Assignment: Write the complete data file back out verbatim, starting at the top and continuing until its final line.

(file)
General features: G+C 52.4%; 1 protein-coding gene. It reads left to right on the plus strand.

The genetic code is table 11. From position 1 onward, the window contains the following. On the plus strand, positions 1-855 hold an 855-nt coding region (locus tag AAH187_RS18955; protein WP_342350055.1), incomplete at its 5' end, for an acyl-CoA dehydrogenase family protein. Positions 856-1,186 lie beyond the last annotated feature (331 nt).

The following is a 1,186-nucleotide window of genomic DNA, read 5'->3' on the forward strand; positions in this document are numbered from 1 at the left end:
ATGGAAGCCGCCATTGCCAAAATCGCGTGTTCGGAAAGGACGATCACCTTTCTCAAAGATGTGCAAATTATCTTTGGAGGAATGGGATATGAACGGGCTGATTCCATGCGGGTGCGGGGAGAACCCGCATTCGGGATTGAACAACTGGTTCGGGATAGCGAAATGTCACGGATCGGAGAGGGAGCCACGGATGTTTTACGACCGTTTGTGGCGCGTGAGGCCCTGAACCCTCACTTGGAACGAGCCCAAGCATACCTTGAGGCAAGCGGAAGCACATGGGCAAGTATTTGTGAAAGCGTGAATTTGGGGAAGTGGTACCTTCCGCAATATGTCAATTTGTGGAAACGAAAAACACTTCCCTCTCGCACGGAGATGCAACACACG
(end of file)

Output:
General features: G+C 52.4%; 1 protein-coding gene. It reads left to right on the plus strand.

The genetic code is table 11. From position 1 onward, the window contains the following. On the plus strand, positions 1-855 hold an 855-nt coding region (locus tag AAH187_RS18955; protein WP_342350055.1), incomplete at its 5' end, for an acyl-CoA dehydrogenase family protein. Positions 856-1,186 lie beyond the last annotated feature (331 nt).

The following is a 1,186-nucleotide window of genomic DNA, read 5'->3' on the forward strand; positions in this document are numbered from 1 at the left end:
ATGGAAGCCGCCATTGCCAAAATCGCGTGTTCGGAAAGGACGATCACCTTTCTCAAAGATGTGCAAATTATCTTTGGAGGAATGGGATATGAACGGGCTGATTCCATGCGGGTGCGGGGAGAACCCGCATTCGGGATTGAACAACTGGTTCGGGATAGCGAAATGTCACGGATCGGAGAGGGAGCCACGGATGTTTTACGACCGTTTGTGGCGCGTGAGGCCCTGAACCCTCACTTGGAACGAGCCCAAGCATACCTTGAGGCAAGCGGAAGCACATGGGCAAGTATTTGTGAAAGCGTGAATTTGGGGAAGTGGTACCTTCCGCAATATGTCAATTTGTGGAAACGAAAAACACTTCCCTCTCGCACGGAGATGCAACACACG